Hey everyone, and welcome to another Modern Musings! This week we are going to be taking a closer look at a card you might have never heard of: Haakon, Stromgald Scourge. He’s a pretty exciting card with lots of potential for abuse, especially since there are a lot more knights now than when he was printed. Now, to set the record straight, Haakon, Stromgald Scourge did see some fringe play in Modern back in 2013 with top 8s at a PTQ here and there, but since then hasn’t seen any play at all. Today we are going to take a look at the different ways you can play Haakon.
The Zombie Knight and How to Play Him
The first thing you may notice about this card is that you can’t cast it from your hand. While this was a fairly major drawback when he was printed, nowadays we have so many tools that allow us to put him either straight into play or into our graveyard, that it hardly seems like a drawback at all. Let’s look at some of the different ways we can get him onto the battlefield directly:
Aether Vial is a pretty easy way to get Haakon into play, plus it rewards you for playing other 2- and 3-drop creatures, allowing you to gain some tempo. However, you really have to commit to playing a ton of creatures to make the vial worth it.
Collected Company is another option to get Haakon, Stromgald Scourge directly into play. As anyone that has played against this card can tell you, the tempo that you gain off of this card is ridiculous. The ability to get multiple three-drops on turn four makes it very hard for your opponent to compete with your board. The downside of playing this card is that you are shoehorned into a tribal deck, which is not necessarily where Haakon wants to be as he really thrives in a long, grindy game.
So what if we want to cast him from our graveyard? How do we get him there? We have lots of options:
Good ol’ faithless looting is great in any deck that wants to churn through cards and put things in its graveyard. The rough part is that you have to play red, which doesn’t really give you much else besides Lightning Bolt. There’s also maybe Burning Vengeance, but that’s probably a little too meme-y.
Liliana is, as always, probably the best option when you need symmetrical discard effects, plus there’s all the normal upsides of running Liliana.
Grisly Salvage is probably one of the best cards at filling up your graveyard out there while still getting a card out of it, as it allows you to get either a land or a creature. Interestingly, the upside of this card is also the downside. The upside is that if you’re playing a bunch of graveyard synergies this card could effectively draw you 3-4 cards, the downside is that you have to be playing a graveyard synergy deck for this card to be worth it, and those decks are fairly fragile because of how much graveyard hate is running around.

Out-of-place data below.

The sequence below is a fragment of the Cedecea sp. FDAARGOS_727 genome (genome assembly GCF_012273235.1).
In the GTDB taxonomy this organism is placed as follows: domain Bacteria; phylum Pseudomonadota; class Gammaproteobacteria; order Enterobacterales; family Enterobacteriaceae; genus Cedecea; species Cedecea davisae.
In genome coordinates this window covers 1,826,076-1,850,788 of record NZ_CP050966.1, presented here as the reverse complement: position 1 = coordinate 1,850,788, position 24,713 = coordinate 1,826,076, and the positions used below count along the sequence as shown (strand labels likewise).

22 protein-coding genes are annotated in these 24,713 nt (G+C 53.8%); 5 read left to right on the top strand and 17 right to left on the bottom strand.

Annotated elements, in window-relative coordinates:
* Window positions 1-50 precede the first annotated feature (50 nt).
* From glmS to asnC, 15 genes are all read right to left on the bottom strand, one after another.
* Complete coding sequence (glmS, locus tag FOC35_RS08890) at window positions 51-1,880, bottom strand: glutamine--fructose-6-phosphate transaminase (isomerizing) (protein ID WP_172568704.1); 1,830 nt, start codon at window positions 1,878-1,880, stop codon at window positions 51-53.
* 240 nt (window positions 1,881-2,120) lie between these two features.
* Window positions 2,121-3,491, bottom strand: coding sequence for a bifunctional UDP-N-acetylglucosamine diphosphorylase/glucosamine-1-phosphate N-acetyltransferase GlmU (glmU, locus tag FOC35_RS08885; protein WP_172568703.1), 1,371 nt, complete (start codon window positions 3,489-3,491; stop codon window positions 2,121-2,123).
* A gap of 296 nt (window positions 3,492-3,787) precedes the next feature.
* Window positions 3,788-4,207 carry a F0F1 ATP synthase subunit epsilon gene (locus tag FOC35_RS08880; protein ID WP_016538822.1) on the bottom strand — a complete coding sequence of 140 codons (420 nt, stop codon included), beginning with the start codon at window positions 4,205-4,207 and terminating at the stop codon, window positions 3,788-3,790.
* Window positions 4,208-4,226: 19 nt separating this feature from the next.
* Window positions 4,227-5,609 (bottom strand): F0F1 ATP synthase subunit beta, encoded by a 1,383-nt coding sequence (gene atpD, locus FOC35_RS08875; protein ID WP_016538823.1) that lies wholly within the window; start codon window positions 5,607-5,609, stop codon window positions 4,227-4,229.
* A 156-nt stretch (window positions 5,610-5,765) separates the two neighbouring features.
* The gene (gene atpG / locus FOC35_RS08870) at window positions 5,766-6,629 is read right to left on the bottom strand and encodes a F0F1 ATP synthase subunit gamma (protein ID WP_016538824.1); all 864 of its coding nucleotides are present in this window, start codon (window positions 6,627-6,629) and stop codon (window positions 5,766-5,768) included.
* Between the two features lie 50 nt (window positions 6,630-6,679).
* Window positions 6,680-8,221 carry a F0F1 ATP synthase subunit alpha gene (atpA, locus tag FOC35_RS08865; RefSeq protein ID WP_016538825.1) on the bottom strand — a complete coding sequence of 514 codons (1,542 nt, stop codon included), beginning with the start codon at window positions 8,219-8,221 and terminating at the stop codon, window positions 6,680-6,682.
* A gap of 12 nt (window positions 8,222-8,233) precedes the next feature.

Life from the Loam—and the dredge mechanic in general—is really good at getting cards into the graveyard, Loam has the added benefit of being able to lock out opponents with Ghost Quarter or give you more discard with Raven’s Crime.
Ironically the best knight Haakon can bring back isn’t even a creature, it’s a removal spell that just happens to have the creature type of “knight” (well technically changeling, but you get the point). This is the bread and butter of any deck with Haakon, and really what makes him worth playing. As long as Haakon is in play then you can cast as many Nameless Inversions as you want (you still have to pay the mana).
Next up on the list of knights worth casting, we have Knight of the Reliquary coming in to synergize with any graveyard-filling that we do over the course of the game. The idea is that he should be a very big recurring threat in our deck.
Another forgotten Standard bomb, despite his depressing stats, Stillmoon Cavalier boasts protection from both white and black, making him immune to the vast majority of removal in Modern. He can still die to Lightning Bolt, but besides that and sweepers, there’s not a whole lot people can do about this card.
Probably the most powerful knight ever printed; Hero of Bladehold is an amazing creature to recur, forcing the opponent to deal with it every time it’s on the board or to face certain death.
Miscellaneous Good Cards with Haakon
There are some other cards that incidentally work well with Haakon, mainly cards that have to do with zombies and graveyards.
Gravecrawler works great with Haakon, because if you have both in your graveyard, then you can get both back by first casting Haakon, Stromgald Scourge and then casting Gravecrawler. This solves the normal problem that Gravecrawler has of being cast after a board wipe.
As I mentioned earlier, Burning Vengeance is one of the better reasons to be playing red with Haakon. This card can actually get out of hand really quickly as suddenly your Gravecrawlers and Nameless Inversions turn into shocks.
Finally, what you probably came here for. Here are a couple different decklists I’ve come up with utilizing the cards we’ve looked at.
This deck is a Smallpox deck that utilizes Haakon to grind out the mid game and act as a finisher late game.
This is a list that won a PTQ a number of years back, I updated some of the spell choices and tweaked the sideboard, but the core essence of the deck remains the same: get Blazing Vengeance on the board, then kill your opponent with Raven’s Crimes and Gravecrawler.
That’s all for this week, everyone. Join me next week when we talk about lands in modern, and be prepared: we may go into some uncharted territory!